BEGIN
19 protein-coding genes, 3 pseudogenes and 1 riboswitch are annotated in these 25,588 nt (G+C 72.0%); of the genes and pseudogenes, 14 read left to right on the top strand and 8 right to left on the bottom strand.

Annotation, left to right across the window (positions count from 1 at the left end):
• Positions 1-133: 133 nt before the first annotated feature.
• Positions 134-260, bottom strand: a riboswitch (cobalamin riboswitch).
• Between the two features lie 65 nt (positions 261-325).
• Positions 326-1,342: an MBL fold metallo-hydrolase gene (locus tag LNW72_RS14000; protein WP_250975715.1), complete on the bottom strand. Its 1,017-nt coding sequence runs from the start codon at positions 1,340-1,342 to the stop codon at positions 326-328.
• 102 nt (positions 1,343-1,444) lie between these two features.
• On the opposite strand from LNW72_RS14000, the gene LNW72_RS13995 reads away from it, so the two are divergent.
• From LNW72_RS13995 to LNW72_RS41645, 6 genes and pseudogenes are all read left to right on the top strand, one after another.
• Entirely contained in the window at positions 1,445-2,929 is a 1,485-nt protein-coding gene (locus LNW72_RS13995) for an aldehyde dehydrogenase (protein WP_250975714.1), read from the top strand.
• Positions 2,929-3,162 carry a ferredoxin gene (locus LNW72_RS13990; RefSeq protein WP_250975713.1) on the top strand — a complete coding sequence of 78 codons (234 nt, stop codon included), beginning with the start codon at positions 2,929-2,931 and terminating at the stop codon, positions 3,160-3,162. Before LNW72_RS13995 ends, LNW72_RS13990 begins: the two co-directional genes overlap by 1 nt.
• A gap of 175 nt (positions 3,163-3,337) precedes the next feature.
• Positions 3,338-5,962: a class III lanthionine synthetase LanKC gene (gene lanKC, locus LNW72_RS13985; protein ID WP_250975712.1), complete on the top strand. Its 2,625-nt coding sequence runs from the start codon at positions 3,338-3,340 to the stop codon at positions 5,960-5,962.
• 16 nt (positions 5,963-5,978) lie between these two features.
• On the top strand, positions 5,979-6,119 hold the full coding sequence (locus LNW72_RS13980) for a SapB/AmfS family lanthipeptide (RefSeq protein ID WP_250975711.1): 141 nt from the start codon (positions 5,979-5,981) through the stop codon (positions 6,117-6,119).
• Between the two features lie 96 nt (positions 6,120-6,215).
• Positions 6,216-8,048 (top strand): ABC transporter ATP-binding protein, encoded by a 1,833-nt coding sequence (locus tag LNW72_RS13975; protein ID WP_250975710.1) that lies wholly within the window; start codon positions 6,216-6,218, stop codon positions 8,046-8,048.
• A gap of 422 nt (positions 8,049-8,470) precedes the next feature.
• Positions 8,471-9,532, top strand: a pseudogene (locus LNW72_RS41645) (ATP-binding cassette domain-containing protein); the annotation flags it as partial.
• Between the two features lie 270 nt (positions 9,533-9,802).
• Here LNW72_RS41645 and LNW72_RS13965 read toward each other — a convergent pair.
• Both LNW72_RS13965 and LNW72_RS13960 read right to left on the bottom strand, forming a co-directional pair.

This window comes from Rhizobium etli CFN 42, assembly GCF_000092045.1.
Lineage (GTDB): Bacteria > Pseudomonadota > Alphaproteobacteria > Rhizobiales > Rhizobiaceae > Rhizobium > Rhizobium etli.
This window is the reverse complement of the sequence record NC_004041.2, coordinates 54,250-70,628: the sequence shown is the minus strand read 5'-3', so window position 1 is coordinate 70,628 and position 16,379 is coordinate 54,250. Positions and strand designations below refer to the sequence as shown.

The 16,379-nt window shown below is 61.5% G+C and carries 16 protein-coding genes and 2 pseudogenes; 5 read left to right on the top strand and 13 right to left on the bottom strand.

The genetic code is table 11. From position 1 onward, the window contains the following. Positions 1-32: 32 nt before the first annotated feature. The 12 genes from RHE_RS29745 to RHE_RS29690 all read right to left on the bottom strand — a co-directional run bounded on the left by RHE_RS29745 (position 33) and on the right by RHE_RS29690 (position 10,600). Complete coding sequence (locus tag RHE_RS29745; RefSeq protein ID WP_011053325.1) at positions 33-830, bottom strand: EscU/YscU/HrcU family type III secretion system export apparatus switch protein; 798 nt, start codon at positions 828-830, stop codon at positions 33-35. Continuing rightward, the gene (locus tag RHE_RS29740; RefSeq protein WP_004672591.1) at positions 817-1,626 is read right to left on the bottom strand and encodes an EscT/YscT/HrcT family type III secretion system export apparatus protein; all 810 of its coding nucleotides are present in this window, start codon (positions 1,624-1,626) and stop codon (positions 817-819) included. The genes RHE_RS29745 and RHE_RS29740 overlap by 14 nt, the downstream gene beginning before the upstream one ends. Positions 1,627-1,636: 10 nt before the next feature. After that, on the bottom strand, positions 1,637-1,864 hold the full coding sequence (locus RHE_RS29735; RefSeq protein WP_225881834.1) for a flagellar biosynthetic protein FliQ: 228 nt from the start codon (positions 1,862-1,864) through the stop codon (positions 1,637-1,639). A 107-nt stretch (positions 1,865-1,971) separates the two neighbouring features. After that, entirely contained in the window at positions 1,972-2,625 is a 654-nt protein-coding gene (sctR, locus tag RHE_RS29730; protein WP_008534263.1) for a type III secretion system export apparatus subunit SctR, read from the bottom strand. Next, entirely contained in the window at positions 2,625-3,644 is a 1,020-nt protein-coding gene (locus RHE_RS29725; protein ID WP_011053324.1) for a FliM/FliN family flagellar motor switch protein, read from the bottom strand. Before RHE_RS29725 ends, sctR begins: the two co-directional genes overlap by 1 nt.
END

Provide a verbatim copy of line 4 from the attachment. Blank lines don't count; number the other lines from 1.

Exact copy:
• Positions 134-260, bottom strand: a riboswitch (cobalamin riboswitch).